UK biotech needs more management talent
The UK biotech industry is the strongest in Europe, but won’t fulfil its potential if more leaders aren’t found over the next decade.
That’s the message from the UK biotech association the BIA, which has today launched a directory of mentoring and training schemes to help the creation of a new generation of leaders.
The US is the world leader in biotech, a lead established thanks to a plentiful supply of the key ingredients – cutting edge science, plentiful funding for research, and lots of experienced pharma leaders and biotech entrepreneurs.
While the UK and the rest of Europe has great science, its supply of funding and biotech leaders still lags behind the US.This week is European Biotech Week, and the BIA is raising awareness with a view to trying to close the talent gap.
“The BIA’s Vision for UK life sciences sector in 2025 estimated that the sector needs 10 times more biotech management talent,” comments BIA chief executive Steve Bates.
“As an industry, we must get better at recognising and nurturing future leaders and making sure that we then retain them here in the UK. Talent is a key priority for the BIA and we will work with members and wider stakeholders to ensure that UK biotech can achieve our vision of becoming the world’s third largest cluster.”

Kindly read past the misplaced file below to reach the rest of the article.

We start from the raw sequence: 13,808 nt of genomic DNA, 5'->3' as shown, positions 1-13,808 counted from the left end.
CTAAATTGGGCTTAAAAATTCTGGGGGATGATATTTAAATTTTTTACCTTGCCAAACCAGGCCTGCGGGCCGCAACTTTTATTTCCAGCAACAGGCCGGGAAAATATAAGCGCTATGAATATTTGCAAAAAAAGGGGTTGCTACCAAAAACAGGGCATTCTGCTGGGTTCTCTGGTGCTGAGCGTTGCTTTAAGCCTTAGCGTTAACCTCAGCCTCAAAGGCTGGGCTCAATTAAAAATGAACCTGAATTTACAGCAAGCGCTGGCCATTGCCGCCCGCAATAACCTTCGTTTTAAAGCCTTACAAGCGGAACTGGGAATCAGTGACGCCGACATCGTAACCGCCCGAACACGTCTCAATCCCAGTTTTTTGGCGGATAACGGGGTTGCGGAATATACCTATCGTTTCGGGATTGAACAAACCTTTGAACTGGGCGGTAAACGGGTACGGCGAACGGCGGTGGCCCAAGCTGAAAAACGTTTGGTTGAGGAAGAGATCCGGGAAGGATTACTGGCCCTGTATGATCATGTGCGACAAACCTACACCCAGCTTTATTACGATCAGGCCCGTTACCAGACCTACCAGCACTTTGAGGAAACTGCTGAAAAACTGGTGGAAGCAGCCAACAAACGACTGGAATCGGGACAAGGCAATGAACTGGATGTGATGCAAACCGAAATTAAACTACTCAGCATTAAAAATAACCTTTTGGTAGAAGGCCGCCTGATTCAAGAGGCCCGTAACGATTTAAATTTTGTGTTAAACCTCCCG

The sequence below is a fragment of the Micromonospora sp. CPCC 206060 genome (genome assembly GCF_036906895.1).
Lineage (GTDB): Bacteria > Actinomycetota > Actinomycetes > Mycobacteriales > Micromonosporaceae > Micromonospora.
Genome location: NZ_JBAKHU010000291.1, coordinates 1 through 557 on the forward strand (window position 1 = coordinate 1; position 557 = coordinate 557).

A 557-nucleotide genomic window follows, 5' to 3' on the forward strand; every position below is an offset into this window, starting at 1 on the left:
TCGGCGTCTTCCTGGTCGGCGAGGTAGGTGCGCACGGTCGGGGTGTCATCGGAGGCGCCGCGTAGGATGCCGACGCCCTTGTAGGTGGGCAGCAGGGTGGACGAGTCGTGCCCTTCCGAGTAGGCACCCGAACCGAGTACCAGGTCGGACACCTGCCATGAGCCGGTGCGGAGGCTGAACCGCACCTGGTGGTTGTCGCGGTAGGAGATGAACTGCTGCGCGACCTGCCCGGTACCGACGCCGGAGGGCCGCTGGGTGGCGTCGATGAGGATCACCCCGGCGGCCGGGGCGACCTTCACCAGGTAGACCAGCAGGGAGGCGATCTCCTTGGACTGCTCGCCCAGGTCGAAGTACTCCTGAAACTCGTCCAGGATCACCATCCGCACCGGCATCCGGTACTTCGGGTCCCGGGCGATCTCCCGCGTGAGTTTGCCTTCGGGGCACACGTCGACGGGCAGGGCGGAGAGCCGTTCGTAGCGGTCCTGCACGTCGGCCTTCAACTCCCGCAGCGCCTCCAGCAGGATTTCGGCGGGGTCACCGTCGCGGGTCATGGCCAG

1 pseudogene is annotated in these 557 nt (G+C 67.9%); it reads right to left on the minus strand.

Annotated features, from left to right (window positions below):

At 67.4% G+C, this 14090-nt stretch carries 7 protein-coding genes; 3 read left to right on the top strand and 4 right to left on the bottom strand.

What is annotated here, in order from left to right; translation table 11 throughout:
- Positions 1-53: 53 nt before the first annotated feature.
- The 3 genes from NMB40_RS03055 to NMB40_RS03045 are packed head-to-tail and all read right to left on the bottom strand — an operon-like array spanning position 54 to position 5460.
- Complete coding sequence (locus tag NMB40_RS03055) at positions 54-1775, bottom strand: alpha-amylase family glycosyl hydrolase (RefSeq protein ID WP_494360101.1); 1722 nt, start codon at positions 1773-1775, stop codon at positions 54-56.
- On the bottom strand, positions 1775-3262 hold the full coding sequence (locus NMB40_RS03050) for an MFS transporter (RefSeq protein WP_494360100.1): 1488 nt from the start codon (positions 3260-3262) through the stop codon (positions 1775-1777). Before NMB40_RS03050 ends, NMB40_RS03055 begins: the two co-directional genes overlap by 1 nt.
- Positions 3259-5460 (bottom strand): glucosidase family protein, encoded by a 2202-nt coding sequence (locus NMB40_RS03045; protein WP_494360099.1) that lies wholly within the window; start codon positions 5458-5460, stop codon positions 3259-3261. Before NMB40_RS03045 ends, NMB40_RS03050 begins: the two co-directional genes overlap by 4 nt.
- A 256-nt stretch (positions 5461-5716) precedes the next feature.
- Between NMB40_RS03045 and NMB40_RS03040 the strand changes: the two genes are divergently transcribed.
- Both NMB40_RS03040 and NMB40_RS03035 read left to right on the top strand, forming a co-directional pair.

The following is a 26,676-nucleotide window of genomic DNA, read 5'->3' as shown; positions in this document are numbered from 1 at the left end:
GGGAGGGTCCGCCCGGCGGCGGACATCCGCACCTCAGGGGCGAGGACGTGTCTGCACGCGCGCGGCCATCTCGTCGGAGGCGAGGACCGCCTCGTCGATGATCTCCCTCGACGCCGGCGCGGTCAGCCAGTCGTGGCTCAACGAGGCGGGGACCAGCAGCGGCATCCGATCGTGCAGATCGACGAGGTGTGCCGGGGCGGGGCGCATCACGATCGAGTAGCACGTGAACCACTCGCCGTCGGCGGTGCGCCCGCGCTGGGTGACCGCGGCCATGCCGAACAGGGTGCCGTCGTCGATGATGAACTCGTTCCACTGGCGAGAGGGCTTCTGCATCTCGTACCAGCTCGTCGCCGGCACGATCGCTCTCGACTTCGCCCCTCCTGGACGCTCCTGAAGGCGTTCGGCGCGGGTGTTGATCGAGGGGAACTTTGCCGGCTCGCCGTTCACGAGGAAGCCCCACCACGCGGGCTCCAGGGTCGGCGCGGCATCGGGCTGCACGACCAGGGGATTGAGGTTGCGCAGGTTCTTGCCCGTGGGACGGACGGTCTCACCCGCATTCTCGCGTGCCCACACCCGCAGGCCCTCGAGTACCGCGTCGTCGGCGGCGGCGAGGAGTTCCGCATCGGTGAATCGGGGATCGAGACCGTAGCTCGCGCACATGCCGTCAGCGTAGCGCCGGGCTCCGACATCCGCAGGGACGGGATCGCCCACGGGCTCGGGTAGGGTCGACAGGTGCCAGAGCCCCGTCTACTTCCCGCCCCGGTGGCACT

The two biggest biotech clusters are in Boston/Cambridge in Massachusetts and the San Francisco Bay Area, and are proving a magnet for biotech money and talent. The so-called ‘Golden Triangle’ of London, Cambridge and Oxford is the strongest cluster in Europe, but still far behind its US rivals.
Research recently undertaken by the ScaleUp Institute found that two thirds of BIA members surveyed said that they needed more management talent. The research also found that two thirds of respondents were keen to grow their own management talent, and more than half were interested in mentoring and professional support.
The sector is also still wondering about the impact of Brexit will have on its fortunes, including its ability to attract talented researchers from the EU if immigration curbs are introduced.
Despite these concerns, there is a sense of optimism within the sector, with early signs suggesting that biotech firms won’t be deterred from investing in the country despite Brexit.
Last week saw US biotech Alnylam open a new European operational headquarters in Maidenhead, near London.
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